I also asked Collins whether he had first believed in God or in Jesus Christ. He said: “Until the age of about 25 I was an atheist, I did not have a religious formation, I was a scientist who reduced almost everything to the equations and laws of physics. But as a doctor I began to meet people who were faced with the problem of life and death, and this made me think that my atheism was not an idea that had a basis. I began to read texts about rational arguments for faith that I did not know.

"First I arrived at the conviction that atheism was the least acceptable alternative, and little by little I came to the conclusion that a God must exist who created all of this, but I did not know about this God. This led me to conduct research to find out what the nature of God is, and I found it in the Bible and in the person of Jesus. After two years of research I decided that it was not more reasonable to resist and I became a follower of Jesus.”

A major promoter of evolutionism in our days is the Englishman Richard Dawkins, the author of the book “The God Delusion.” He is now promoting a public campaign to put placards on buses in English cities that read: “There’s probably no God. Now stop worrying and enjoy life.” If I put myself in the shoes of a parent with a handicapped, autistic or gravely sick child, or a farm worker who has lost his job, I wonder how such a person would react to that announcement: “There’s probably no God. Now stop worrying and enjoy life!” "Probably": He doesn't even exclude the possibility that God could exist! But if God doesn't exist, the believer loses nothing. On the other hand, the nonbeliever loses everything.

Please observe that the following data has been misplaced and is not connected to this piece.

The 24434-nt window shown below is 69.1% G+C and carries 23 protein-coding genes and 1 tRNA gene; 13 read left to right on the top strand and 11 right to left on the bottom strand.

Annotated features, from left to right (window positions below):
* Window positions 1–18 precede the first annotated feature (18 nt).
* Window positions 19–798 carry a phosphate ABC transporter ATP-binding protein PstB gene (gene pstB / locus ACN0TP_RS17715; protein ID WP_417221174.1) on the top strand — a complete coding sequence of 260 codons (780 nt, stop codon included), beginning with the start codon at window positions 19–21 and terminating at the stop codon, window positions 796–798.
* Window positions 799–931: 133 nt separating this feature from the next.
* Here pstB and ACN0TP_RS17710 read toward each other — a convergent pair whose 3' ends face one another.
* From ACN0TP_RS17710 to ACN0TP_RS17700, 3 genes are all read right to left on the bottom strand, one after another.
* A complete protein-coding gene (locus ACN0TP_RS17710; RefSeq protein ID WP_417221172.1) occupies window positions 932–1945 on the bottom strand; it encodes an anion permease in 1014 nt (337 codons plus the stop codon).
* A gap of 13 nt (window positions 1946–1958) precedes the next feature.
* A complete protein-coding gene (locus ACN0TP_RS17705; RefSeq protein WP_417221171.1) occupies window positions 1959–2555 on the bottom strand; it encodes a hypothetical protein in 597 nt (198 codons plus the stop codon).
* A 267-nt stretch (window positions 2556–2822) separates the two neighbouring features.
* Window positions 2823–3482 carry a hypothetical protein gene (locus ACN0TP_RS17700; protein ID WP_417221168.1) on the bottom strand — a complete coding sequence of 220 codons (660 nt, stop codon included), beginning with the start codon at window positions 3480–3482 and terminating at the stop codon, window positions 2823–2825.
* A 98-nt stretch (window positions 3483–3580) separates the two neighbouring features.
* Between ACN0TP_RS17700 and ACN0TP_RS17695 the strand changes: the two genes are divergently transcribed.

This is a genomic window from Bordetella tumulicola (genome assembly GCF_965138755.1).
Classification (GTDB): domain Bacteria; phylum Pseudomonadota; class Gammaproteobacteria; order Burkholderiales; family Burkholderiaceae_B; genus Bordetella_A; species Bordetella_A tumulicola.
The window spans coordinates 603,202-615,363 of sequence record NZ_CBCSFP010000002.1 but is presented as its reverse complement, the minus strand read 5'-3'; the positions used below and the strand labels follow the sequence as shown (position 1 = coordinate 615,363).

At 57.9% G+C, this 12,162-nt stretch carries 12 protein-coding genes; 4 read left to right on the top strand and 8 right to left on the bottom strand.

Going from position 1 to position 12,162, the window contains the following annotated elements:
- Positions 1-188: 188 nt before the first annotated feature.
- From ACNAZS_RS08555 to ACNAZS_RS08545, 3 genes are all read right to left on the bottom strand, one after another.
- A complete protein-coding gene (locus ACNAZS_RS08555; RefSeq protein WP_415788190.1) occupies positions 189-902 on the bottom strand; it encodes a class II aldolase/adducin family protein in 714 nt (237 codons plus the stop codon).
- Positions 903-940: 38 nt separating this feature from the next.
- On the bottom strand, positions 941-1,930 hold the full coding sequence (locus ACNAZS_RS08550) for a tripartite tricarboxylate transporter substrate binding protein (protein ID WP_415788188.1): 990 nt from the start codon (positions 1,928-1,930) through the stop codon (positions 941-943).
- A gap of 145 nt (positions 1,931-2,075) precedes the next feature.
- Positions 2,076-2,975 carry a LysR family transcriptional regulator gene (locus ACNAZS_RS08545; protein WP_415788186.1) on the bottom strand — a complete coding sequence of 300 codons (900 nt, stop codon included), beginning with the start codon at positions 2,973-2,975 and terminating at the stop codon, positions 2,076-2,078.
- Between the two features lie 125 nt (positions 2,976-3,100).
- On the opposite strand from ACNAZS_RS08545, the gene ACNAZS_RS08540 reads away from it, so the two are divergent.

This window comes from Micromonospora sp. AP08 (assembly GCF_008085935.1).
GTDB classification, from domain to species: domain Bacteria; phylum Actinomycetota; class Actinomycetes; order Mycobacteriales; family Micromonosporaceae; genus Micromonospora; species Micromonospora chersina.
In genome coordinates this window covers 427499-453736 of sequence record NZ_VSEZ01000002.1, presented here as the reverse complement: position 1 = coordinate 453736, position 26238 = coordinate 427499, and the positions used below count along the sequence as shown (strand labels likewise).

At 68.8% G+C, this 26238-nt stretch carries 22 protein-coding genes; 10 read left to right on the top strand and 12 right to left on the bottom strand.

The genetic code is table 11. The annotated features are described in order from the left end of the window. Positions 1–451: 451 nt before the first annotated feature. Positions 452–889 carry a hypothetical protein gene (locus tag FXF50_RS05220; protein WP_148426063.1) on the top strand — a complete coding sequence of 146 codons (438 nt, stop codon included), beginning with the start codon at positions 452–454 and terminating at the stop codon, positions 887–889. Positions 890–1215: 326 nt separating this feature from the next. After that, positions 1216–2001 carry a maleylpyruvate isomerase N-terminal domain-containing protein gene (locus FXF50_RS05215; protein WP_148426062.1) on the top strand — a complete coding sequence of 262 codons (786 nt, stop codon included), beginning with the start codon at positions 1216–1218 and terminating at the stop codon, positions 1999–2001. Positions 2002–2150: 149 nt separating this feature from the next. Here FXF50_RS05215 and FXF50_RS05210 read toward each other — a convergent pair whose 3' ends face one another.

The existence of evil and injustice in the world is certainly a mystery and a scandal, but without faith in a final judgment, it would be infinitely more absurd and more tragic. For many millennia of life on earth, man has become accustomed to everything; he has adapted to every climate, become immune to every disease. But there is one thing that he has not gotten used to: injustice. He continues to feel it intolerable. And it is to this thirst for justice that the universal judgment will respond.

Not only God will desire it, but, paradoxically, men will too, even the wicked ones. “On the day of the universal judgment, it will not only be the Judge who will descend from heaven,” the French poet Paul Claudel wrote, “but the whole earth will rush to the meeting.”

The solemnity of Christ the King, with the Gospel of the final judgment, responds to the most universal of human hopes. It assures us that injustice and evil will not have the last word and at the same time it calls on us to live in such a way that justice is not a condemnation for us, but salvation, and we can be those to whom Christ will say: "Come, blessed of my Father, take possession of the kingdom prepared for you from the foundation of the world."

[Translation by Joseph G. Trabbic]

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Father Raniero Cantalamessa is the Pontifical Household preacher. The readings for this Sunday are Eziekiel 34:11-12, 15-17; 1 Corinthians 15:20-26, 28; Matthew 25:31-46.